A Washington physician accused of slaying a goose with his golf club at Congressional Country Club paid a $500 fine for violating federal hunting laws today and left federal court without telling anyone what happened.

"This is the end of history," Dr. Sherman A. Thomas told a mystified court clerk as he handed over his personal check for the fine. "Do you want to handle history?"

Thomas had been charged with using his golf club to illegally kill a Canada goose out of season and with unlawful possession of a goose protected by the Migratory Bird Act.

But the physician's attorneys plea bargained with prosecutors and won a reduction of the charges to a hunting citation, similar to a traffic ticket.

Thomas' criminal record will reflect a misdemeanor conviction of a hunting law, a court clerk said, although a person charged by citation is not required to enter a formal plea.

Thomas still could face possible loss of his country club membership in Bethesda, where his activities during a much-publicized golf game last May 3 incurred the wrath of some members.

A source close to the investigation said Thomas gave a statement to the country clubs board of directors, saying the goose was injured by his golf ball and he decapitated it by pulling its head off to put it out of its misery.

He tossed the head into a pond and brought the carcass back to his golf cart, sources said.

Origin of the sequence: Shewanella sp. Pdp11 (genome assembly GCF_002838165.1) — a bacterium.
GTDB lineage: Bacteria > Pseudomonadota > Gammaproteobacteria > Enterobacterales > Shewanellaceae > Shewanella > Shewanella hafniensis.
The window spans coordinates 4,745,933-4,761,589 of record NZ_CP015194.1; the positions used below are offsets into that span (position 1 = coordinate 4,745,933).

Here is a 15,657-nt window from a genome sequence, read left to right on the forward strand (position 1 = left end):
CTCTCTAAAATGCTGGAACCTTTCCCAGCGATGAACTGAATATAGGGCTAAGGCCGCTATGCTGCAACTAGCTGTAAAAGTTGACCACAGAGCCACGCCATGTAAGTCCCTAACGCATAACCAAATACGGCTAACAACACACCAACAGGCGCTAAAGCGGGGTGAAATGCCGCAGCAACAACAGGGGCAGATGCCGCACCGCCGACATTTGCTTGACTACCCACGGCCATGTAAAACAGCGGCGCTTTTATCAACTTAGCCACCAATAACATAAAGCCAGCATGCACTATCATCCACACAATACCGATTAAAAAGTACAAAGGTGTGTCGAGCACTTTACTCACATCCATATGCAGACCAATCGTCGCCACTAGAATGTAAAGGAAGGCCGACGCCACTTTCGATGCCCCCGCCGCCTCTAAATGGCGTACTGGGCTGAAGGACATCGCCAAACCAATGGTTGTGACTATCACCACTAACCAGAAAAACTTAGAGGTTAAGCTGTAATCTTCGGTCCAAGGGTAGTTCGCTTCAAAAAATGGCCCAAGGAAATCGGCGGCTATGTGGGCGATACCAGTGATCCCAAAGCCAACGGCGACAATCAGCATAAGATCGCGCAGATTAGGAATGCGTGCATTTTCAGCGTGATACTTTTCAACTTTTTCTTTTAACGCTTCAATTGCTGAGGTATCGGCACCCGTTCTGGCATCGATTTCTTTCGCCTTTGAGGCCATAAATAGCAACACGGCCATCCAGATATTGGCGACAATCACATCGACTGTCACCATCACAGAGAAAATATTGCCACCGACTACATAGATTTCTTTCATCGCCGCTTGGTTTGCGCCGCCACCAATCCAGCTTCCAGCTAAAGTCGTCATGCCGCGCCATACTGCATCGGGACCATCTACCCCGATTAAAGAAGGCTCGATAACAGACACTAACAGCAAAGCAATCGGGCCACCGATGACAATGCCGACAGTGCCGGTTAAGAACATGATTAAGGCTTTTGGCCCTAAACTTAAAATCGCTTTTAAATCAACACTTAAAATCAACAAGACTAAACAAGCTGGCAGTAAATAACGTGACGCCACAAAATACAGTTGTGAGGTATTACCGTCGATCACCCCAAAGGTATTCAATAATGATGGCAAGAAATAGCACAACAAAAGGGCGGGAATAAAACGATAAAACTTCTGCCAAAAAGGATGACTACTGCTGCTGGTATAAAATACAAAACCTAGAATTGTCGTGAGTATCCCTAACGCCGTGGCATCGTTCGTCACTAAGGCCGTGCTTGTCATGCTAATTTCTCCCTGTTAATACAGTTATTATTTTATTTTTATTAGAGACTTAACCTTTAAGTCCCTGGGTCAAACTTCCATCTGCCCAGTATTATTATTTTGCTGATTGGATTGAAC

Decapitation "sounds sort of gruesome," said one source.

"But to a hunter, it's not a gruesome or abnormal thing to kill a crippled bird by cutting its head off. His whole defense was that what he did was permissible during hunting season, and he's right, if you assume his story is correct that the goose was wounded."

Several golfers who were near the 17th green, where the incident occurred, told investigators the goose was "a lot more lively than Thomas indicated," one source said. They reportedly added they saw Thomas "thrashing wildly" with his golf club but said they weren't close enough to see what had caused the 66-year-old family practitioner's apparent anger.

"Was the goose injured? Did he hit the goose with the ball? I don't know," one witness said today. "I really couldn't see anything because of the slope at the 17th green.

"ShermanS probably the only guy who knows the true story."

The two most often repeated versions of the incident are Thomas' defense that it was a mercy killing and an earlier account that the goose honked and spoiled a putt, enraging the doctor and prompting him to beat the animal to death.

Assistant U.S. Attorney Kurt L. Schmoke said today that "neither the putting story nor the mercy-killing story is true. The truth probably lies somewhere in between."

He refused to elaborate.

Charles N. Shaffer, Thomas' close-mouthed lawyer, said: "The statute calls for a maximum penalty of $500, which Dr. Thomas had agreed to pay. And that concludes the case of U.S.A. versus Thomas."

Shaffer, who attained a national reputation when he represented Nixon accuser John W. Dean III during the Watergate scandal, refused to discuss the incident further.